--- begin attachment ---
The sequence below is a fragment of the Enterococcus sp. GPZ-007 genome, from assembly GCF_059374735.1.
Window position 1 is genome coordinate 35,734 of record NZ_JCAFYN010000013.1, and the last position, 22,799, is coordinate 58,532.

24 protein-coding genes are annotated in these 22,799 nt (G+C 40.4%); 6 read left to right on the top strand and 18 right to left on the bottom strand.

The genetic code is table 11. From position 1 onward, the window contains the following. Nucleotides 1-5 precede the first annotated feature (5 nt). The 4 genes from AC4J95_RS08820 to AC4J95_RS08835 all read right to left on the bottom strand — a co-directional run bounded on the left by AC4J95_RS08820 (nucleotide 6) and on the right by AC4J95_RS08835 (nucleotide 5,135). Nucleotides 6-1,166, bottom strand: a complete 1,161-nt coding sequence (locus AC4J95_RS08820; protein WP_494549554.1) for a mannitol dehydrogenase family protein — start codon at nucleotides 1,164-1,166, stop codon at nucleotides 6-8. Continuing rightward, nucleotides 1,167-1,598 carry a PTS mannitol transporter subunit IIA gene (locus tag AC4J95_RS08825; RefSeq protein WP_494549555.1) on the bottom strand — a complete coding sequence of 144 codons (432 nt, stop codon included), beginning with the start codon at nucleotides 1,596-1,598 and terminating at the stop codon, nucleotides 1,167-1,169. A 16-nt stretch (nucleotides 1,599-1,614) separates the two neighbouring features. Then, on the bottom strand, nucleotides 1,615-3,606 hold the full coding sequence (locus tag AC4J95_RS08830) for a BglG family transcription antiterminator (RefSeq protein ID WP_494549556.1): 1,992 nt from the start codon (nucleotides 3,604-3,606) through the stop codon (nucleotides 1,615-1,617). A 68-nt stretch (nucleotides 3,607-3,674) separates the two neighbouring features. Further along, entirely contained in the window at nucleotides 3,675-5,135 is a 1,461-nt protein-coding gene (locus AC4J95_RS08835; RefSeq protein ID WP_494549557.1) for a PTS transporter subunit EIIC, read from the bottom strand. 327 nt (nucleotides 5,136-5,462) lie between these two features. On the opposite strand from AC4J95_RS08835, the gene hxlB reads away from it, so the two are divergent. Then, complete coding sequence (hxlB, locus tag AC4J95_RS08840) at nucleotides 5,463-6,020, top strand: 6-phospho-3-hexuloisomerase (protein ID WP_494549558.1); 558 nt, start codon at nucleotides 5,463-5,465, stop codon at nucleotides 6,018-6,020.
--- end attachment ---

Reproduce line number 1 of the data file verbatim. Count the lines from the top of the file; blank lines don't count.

The sequence below is a fragment of the Enterococcus sp. GPZ-007 genome, from assembly GCF_059374735.1.